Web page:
Too hot to handle
A diamond heat spreader, Element Six
When using your smartphone to play the latest video game or a tablet to watch a film, you’ll have noticed how your device heats up – that’s because when electricity passes through electronic chips, energy is wasted as heat. This heat can break electronic apparatus – both big and small – so device designers carefully plan their internal layouts using tiny metal components to draw the heat away from the electronic chips. Diamond can do a much better job! Because of its rigid structure, diamond has amazing thermal properties, spreading heat nine times more efficiently than aluminium and five times faster than copper. Although too expensive for a hand-held device, diamond is used to remove the heat at the mobile base stations which transmit calls from thousands of handsets. Did your last conversation make you feel a million dollars?
A diamond revolution
Diamond for quantum applications emitting red light, Element Six
Computers move electrons around to create the 1s and 0s of our digital world, however as well as electronic charge, electrons have another property called spin. It is this spin, which is responsible for magnetism and like electric charge, with the familiar plus or minus on a battery, spin is classified as up or down. Spin is a quantum property – that is it obeys the weird rules of quantum mechanics where for example the spin can be up and down at the same time or an electron can be in two places at once. The challenge is that quantum properties are delicate, which is why we don’t see these mysterious quantum effects in everyday life.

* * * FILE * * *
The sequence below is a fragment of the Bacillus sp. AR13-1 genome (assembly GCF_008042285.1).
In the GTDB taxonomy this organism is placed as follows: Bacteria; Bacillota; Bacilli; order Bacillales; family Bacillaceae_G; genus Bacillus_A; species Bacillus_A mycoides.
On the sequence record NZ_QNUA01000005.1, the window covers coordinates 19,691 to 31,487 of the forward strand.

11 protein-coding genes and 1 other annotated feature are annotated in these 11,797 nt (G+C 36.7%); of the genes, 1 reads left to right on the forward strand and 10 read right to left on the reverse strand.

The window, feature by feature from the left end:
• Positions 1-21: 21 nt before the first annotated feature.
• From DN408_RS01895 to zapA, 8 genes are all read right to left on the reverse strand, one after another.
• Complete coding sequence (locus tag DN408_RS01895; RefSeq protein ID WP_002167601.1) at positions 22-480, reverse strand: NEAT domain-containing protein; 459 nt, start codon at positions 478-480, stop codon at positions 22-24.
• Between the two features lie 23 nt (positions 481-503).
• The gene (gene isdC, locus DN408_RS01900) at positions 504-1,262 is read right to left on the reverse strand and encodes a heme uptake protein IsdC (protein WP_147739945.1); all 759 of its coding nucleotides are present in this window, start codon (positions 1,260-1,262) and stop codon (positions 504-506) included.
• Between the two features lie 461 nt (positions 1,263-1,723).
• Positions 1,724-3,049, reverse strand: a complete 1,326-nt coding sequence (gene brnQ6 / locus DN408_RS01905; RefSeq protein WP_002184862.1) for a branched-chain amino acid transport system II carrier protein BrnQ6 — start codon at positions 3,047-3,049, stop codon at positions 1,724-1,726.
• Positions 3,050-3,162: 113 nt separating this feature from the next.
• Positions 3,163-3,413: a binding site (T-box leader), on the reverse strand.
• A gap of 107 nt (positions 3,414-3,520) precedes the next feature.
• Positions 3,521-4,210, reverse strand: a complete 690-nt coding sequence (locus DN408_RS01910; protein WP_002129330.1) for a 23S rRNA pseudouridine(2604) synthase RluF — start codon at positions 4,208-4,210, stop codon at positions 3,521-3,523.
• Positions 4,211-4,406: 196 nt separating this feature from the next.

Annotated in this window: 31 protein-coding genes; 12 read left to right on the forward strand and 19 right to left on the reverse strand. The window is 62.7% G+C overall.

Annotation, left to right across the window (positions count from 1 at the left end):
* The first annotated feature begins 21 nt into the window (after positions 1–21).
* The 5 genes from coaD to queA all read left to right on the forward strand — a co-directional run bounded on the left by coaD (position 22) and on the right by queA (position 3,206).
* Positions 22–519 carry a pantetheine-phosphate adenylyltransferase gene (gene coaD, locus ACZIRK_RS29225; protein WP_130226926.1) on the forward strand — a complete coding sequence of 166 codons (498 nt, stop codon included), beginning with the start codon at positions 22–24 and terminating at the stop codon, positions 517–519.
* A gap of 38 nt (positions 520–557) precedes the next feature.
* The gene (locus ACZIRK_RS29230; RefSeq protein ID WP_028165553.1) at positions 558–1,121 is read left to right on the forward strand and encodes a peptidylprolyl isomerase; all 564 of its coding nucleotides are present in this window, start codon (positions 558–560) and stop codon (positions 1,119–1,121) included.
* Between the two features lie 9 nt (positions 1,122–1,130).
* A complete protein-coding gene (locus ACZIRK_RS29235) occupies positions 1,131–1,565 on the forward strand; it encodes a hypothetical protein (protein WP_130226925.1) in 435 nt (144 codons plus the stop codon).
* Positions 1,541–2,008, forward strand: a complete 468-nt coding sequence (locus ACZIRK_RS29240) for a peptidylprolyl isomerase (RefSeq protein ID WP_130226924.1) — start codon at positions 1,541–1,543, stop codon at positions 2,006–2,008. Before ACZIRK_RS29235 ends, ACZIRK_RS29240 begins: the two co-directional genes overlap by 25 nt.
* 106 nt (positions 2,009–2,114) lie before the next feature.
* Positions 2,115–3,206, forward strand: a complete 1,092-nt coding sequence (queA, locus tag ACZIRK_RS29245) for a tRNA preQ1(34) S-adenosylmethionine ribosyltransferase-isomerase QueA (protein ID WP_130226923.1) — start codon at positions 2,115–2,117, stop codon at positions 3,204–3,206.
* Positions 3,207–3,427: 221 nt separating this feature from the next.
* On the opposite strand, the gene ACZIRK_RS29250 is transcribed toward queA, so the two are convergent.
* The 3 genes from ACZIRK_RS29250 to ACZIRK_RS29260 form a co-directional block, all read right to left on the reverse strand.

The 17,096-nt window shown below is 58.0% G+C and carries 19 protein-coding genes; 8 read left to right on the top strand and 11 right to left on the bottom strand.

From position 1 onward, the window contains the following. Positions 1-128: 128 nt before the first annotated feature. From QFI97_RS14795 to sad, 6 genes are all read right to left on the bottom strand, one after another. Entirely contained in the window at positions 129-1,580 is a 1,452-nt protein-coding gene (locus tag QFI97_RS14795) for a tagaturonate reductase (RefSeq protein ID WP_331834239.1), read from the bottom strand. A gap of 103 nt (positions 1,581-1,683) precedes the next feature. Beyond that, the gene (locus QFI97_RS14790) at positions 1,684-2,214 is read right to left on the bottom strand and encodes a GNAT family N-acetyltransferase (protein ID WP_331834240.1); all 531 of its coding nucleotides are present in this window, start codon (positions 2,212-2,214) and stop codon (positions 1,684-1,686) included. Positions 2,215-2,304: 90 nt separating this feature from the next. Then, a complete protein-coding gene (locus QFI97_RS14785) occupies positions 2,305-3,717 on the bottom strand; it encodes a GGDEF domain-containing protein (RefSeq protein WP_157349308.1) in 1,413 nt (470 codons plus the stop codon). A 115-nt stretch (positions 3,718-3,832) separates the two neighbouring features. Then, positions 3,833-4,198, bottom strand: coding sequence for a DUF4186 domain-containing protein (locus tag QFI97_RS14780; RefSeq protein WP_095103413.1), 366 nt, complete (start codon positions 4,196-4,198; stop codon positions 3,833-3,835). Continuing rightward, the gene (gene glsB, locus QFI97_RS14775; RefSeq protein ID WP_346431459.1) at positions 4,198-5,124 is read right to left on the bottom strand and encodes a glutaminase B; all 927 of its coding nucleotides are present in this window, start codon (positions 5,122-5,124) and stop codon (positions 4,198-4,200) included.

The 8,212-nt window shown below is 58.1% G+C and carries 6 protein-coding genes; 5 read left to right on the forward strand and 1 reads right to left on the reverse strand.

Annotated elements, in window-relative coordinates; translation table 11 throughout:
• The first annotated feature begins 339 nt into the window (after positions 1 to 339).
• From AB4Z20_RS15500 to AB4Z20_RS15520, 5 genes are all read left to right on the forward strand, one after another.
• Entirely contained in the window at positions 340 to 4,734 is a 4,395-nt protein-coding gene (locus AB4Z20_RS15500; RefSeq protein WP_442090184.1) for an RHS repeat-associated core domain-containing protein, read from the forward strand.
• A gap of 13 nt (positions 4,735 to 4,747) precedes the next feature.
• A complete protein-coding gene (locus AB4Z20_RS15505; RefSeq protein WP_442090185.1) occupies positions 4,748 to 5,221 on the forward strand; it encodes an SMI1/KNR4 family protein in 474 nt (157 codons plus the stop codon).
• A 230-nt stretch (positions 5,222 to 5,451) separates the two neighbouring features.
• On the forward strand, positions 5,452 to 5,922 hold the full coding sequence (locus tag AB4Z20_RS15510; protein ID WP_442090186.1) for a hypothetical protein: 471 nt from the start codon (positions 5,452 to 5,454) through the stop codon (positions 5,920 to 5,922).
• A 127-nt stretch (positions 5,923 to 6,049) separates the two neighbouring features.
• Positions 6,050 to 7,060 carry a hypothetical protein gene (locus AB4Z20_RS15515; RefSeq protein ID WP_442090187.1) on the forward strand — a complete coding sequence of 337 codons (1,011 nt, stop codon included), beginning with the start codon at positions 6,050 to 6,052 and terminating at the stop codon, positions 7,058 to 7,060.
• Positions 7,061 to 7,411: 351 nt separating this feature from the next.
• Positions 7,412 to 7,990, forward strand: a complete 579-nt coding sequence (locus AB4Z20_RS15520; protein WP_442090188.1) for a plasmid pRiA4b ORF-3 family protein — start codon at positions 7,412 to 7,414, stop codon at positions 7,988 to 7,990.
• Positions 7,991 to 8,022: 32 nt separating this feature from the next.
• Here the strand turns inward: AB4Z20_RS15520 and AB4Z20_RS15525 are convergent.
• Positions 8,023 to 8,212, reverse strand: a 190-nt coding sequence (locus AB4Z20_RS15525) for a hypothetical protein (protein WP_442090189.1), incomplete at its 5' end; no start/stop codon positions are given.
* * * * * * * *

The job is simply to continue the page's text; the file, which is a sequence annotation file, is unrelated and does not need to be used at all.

If scientists can control spin, many new technologies become possible. However, to control spin in most materials requires using extremely cold temperatures, less than -150°C, which is not practical for many applications. This is where diamond comes in. By adding nitrogen into diamond, you can create intentional defects within its structure that have a spin that can be controlled by simply shining green light and microwaves onto it at – incredibly – room temperature.
Scientists are now using these unique quantum properties to develop the way we take MRI images in hospitals. Using diamond, scientists hope to transfer its aligned spin to common chemicals that are in our body. These can be swallowed by a patient and increase the sensitivity of MRI machines, which measure spin, and thereby improve our ability to diagnose medical conditions.
Diamonds are also being used to make 100% secure quantum internets (where diamond acts as a node to transfer information over long distance) and to make a quantum computer. Quantum computers try to harness weird quantum effects so that they can perform certain calculations far quicker than traditional computers – it’s a diamond revolution.